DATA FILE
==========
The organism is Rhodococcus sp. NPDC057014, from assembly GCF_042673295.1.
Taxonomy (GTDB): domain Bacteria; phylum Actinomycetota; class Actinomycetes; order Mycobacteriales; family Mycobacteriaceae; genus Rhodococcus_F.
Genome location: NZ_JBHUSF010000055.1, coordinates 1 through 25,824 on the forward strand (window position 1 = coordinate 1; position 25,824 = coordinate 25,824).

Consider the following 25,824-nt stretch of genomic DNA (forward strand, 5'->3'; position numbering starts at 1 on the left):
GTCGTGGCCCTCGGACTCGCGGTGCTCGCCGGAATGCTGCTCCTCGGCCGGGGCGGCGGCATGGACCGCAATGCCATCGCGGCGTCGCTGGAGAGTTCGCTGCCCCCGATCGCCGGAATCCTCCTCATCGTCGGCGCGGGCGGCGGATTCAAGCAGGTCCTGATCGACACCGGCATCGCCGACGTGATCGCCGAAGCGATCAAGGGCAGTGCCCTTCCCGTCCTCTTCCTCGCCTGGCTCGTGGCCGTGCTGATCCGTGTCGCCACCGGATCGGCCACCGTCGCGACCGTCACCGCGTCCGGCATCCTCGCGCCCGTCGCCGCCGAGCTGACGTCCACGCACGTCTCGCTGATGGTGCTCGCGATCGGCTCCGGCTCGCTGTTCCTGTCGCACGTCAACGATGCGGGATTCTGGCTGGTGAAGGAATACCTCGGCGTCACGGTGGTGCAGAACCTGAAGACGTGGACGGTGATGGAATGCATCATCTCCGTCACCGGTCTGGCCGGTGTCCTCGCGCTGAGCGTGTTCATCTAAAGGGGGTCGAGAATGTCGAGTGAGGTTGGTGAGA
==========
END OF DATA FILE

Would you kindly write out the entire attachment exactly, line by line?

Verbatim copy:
The organism is Rhodococcus sp. NPDC057014, from assembly GCF_042673295.1.
Taxonomy (GTDB): domain Bacteria; phylum Actinomycetota; class Actinomycetes; order Mycobacteriales; family Mycobacteriaceae; genus Rhodococcus_F.
Genome location: NZ_JBHUSF010000055.1, coordinates 1 through 25,824 on the forward strand (window position 1 = coordinate 1; position 25,824 = coordinate 25,824).

Consider the following 25,824-nt stretch of genomic DNA (forward strand, 5'->3'; position numbering starts at 1 on the left):
GTCGTGGCCCTCGGACTCGCGGTGCTCGCCGGAATGCTGCTCCTCGGCCGGGGCGGCGGCATGGACCGCAATGCCATCGCGGCGTCGCTGGAGAGTTCGCTGCCCCCGATCGCCGGAATCCTCCTCATCGTCGGCGCGGGCGGCGGATTCAAGCAGGTCCTGATCGACACCGGCATCGCCGACGTGATCGCCGAAGCGATCAAGGGCAGTGCCCTTCCCGTCCTCTTCCTCGCCTGGCTCGTGGCCGTGCTGATCCGTGTCGCCACCGGATCGGCCACCGTCGCGACCGTCACCGCGTCCGGCATCCTCGCGCCCGTCGCCGCCGAGCTGACGTCCACGCACGTCTCGCTGATGGTGCTCGCGATCGGCTCCGGCTCGCTGTTCCTGTCGCACGTCAACGATGCGGGATTCTGGCTGGTGAAGGAATACCTCGGCGTCACGGTGGTGCAGAACCTGAAGACGTGGACGGTGATGGAATGCATCATCTCCGTCACCGGTCTGGCCGGTGTCCTCGCGCTGAGCGTGTTCATCTAAAGGGGGTCGAGAATGTCGAGTGAGGTTGGTGAGA